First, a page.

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High Sierra Overview:

High Sierra (1941) was a Crime - Drama Film directed by Raoul Walsh and produced by Hal B. Wallis and Mark Hellinger.

BlogHub Articles:

Colorado Territory (1949): High Sierra on Horseback

By 4 Star Film Fan on Jul 16, 2019 From 4 Star Films

For me, it’s fascinating to consider directors who did not simply direct remakes but they actually reworked their earlier films. Prominent examples are, of course, Alfred Hitchcock, Yasujiro Ozu, Cecil B. DeMille, and Frank Capra, just to name a few. The reasons could range from any number of ... Read full article


High Sierra (1941)

By 4 Star Film Fan on Aug 2, 2017 From 4 Star Films

They Drive by Night is a surprisingly engrossing picture and I only mention it for its obvious relation to High Sierra. It came out a year earlier, helmed?by Raoul Walsh starring George Raft, Ann Sheridan, Ida Lupino and, of course, Humphrey Bogart. The important fact is that if Walsh had gotten his... Read full article


High Sierra (1941)

By 4 Star Film Fan on Aug 2, 2017 From 4 Star Films

They Drive by Night is a surprisingly engrossing picture and I only mention it for its obvious relation to High Sierra. It came out a year earlier, helmed?by Raoul Walsh starring George Raft, Ann Sheridan, Ida Lupino and, of course, Humphrey Bogart. The important fact is that if Walsh had gotten his... Read full article


High Sierra

By Amanda Garrett on Dec 23, 2016 From Old Hollywood Films

Today, I'm reviewing the gangster film, High Sierra (1941), starring Humphrey Bogart. This article is part of The Humphrey Bogart 117th Birthday Blogathon hosted by Sleepwalking in Hollywood and Musings of a Classic Film Addict. Humphrey Bogart was a Christmas-Day baby, and a great way to cel... Read full article


Lady Esther Presents – High Sierra – 1946

By Bogart Fan on Sep 7, 2014 From The Bogie Film Blog

My Review —Surprisingly Well Done—? Honorary Radio Bogie Fix: The Lowdown You can read my original synopsis of the film here, but this adaption has been edited down so drastically that many of the supporting characters have been axed in order to focus almost solely on the relationship b... Read full article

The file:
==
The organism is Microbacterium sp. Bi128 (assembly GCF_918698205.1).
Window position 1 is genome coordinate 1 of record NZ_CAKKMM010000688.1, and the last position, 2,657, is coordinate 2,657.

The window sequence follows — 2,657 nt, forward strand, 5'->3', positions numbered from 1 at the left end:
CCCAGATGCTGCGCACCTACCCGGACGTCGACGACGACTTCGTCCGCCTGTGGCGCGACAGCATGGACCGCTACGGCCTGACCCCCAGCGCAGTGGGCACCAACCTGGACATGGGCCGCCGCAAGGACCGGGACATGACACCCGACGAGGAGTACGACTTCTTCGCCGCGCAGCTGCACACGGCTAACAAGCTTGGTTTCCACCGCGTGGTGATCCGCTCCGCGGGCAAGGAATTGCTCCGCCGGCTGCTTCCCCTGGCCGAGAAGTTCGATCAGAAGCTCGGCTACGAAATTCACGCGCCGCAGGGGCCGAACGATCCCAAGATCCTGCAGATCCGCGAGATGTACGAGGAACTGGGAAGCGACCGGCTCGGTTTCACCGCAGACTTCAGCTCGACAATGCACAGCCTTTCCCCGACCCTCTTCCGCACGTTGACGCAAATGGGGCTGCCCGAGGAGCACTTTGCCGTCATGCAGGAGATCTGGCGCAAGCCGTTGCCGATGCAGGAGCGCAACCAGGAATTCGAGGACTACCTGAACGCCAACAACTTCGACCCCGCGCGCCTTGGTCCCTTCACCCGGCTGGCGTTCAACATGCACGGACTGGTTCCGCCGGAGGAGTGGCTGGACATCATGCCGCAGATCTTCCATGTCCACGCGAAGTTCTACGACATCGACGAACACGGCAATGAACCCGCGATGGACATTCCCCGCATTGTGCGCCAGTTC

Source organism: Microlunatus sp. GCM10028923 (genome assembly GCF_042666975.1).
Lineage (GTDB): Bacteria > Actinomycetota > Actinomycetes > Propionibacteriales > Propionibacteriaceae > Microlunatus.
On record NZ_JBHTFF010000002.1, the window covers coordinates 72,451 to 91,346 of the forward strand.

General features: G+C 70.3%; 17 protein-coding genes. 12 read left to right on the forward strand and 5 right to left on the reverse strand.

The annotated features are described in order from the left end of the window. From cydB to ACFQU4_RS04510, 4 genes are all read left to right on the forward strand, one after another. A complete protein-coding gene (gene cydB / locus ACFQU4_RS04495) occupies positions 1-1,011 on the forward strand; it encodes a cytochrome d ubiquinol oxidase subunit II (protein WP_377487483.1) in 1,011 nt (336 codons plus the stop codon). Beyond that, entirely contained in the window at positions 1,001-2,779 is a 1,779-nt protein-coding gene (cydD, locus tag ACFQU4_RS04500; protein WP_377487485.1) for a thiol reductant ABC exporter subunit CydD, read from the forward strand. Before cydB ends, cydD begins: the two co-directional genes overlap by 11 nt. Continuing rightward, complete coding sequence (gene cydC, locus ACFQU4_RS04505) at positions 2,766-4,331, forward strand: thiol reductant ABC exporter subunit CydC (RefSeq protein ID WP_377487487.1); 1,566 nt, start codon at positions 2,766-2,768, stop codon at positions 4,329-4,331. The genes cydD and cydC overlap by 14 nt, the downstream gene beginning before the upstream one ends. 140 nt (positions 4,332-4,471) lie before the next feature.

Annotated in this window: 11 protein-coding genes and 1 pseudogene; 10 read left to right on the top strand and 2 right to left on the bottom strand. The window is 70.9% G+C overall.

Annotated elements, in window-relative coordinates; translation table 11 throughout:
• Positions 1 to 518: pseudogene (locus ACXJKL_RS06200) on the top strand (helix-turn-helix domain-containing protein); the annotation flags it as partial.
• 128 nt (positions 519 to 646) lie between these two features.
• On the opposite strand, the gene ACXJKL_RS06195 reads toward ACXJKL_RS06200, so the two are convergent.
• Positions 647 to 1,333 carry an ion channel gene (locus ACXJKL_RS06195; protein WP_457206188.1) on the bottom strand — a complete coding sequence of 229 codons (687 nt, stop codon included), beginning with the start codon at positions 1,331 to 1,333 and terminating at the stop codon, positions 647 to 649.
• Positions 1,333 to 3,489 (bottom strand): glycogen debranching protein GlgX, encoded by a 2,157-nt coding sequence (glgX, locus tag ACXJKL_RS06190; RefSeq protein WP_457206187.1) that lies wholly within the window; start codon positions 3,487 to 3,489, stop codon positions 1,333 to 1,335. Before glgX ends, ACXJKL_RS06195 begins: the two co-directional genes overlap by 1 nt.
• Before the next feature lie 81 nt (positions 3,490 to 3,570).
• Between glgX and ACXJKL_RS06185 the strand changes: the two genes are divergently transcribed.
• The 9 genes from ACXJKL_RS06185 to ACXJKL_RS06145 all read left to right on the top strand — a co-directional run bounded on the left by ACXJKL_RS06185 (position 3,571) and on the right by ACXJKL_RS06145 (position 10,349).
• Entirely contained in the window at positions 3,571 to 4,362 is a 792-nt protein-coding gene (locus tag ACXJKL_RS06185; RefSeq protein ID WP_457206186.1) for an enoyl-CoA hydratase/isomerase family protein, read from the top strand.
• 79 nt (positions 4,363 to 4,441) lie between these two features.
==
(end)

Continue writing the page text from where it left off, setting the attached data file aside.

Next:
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Quotes from

Roy Earle: $500's okay with me. When I need help, I need it bad, and I'm willing to pay for it.


Big Mac: Times have sure changed.
Roy Earle: Yeah, ain't they? You know, Mac, sometimes I feel like I don't know what it's all about anymore.


Marie Garson: Yeah, I get it, 'ya always sorta hope 'ya can get out, it keeps 'ya going.


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Facts about

When Ida Lupino found herself unable to cry during the film's final scene, co-star Humphrey Bogart coaxed her into it by telling her, "Listen, doll, if you can't cry, I'm going to take the picture away from you." Despite this, Lupino disliked Bogart's verbal treatment of her, and refused to accept another co-starring role with him in Out of the Fog. He was replaced by John Garfield.
"Pard" played by "Zero the Dog" was Humphrey Bogart's dog in real life.
This was the last movie Humphrey Bogart made where he did not receive top billing. The studio thought that Ida Lupino should have top billing given the fact that she had been such a big hit in They Drive by Night and so her name ended up above Bogart's on the title card. Bogart was reportedly unhappy about receiving second billing but never complained.
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Also directed by Raoul Walsh




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Also produced by Hal B. Wallis




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